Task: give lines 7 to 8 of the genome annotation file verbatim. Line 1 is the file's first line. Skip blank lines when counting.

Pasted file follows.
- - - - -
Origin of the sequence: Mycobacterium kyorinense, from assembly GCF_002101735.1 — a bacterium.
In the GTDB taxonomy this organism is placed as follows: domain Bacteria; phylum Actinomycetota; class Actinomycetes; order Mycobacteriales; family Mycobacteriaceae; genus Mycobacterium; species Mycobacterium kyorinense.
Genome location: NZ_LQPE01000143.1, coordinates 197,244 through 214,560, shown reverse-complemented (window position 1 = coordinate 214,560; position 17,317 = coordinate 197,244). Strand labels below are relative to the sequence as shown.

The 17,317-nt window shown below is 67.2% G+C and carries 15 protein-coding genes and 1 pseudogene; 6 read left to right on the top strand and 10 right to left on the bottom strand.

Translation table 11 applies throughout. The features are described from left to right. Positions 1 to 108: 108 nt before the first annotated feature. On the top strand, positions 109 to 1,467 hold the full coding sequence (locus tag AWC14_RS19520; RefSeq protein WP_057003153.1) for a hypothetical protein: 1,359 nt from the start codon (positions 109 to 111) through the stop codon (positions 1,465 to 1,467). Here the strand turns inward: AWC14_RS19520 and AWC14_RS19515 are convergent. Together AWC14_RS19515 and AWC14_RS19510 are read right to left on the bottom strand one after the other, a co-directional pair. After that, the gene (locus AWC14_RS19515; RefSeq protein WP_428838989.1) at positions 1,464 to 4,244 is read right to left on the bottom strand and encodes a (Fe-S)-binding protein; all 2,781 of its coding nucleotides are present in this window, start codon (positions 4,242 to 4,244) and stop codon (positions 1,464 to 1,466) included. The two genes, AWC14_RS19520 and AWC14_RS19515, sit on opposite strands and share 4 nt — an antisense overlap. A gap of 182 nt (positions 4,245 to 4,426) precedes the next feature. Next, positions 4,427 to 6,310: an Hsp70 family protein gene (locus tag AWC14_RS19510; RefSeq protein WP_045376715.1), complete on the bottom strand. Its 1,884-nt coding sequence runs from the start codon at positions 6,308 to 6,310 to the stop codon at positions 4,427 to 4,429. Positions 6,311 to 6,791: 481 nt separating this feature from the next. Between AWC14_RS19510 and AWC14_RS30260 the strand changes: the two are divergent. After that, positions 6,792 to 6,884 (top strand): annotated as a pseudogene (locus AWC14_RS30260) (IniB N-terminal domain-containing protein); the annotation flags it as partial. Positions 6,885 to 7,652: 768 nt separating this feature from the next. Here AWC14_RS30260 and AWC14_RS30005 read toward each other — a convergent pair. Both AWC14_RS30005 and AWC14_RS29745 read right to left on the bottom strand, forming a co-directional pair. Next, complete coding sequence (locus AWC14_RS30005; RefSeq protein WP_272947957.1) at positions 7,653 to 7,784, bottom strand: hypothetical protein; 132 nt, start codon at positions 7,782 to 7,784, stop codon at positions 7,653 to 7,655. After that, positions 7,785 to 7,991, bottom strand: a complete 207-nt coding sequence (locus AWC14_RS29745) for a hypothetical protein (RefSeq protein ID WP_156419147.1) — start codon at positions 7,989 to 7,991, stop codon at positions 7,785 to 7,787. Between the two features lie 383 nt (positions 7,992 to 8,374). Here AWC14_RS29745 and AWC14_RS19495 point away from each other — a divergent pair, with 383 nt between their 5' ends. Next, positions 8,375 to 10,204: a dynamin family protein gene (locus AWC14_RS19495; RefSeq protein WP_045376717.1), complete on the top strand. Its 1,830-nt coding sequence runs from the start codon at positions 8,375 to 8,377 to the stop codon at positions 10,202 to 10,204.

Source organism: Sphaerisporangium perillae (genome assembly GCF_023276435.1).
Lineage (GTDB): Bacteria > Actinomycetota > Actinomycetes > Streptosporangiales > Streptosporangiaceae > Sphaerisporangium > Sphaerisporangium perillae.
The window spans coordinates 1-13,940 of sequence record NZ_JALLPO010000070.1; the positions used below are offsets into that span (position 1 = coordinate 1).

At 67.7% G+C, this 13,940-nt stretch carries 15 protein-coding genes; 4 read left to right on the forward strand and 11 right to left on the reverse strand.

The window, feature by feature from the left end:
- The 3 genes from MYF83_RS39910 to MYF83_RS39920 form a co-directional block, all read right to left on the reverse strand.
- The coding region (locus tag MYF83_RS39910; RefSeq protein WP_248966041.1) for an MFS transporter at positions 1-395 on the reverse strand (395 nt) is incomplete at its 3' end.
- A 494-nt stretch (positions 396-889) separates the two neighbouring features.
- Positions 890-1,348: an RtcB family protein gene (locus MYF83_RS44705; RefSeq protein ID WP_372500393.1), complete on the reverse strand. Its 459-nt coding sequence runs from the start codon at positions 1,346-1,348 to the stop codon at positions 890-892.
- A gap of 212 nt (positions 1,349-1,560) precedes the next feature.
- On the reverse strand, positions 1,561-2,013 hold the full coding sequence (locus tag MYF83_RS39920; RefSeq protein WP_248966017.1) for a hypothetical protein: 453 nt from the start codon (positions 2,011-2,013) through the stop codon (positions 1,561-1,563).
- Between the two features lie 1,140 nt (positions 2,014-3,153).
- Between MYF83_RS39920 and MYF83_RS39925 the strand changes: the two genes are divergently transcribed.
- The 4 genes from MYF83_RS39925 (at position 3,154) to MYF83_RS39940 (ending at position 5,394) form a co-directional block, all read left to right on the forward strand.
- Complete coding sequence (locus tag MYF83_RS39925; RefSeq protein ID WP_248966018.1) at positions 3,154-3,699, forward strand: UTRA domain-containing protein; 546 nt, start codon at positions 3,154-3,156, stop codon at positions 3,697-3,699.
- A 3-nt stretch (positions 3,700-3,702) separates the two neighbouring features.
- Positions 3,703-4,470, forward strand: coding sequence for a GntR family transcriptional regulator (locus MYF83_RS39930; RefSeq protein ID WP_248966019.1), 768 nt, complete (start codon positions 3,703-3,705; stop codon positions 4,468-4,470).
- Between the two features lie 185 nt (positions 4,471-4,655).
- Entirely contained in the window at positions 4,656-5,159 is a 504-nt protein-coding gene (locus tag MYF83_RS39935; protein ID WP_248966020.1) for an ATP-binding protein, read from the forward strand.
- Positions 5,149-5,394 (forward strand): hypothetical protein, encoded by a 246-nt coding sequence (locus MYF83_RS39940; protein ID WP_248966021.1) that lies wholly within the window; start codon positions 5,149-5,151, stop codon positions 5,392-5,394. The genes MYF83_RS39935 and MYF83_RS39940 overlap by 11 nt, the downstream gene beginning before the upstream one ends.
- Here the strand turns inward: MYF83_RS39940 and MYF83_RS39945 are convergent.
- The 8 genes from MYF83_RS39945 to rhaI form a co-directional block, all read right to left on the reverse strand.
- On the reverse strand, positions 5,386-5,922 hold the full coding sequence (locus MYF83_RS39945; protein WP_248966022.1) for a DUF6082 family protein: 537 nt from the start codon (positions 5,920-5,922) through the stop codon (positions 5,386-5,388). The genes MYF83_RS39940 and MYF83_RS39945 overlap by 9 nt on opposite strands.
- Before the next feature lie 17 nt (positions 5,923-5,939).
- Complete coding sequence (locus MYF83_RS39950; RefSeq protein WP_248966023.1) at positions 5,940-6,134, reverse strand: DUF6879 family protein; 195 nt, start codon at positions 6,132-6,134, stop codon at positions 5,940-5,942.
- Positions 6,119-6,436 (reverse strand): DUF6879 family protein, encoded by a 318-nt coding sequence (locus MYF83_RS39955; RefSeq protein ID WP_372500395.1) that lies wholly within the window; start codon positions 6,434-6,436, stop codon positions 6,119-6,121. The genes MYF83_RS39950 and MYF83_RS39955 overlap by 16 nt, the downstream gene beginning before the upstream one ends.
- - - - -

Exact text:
Lineage (GTDB): Bacteria > Actinomycetota > Actinomycetes > Streptosporangiales > Streptosporangiaceae > Sphaerisporangium > Sphaerisporangium perillae.
The window spans coordinates 1-13,940 of sequence record NZ_JALLPO010000070.1; the positions used below are offsets into that span (position 1 = coordinate 1).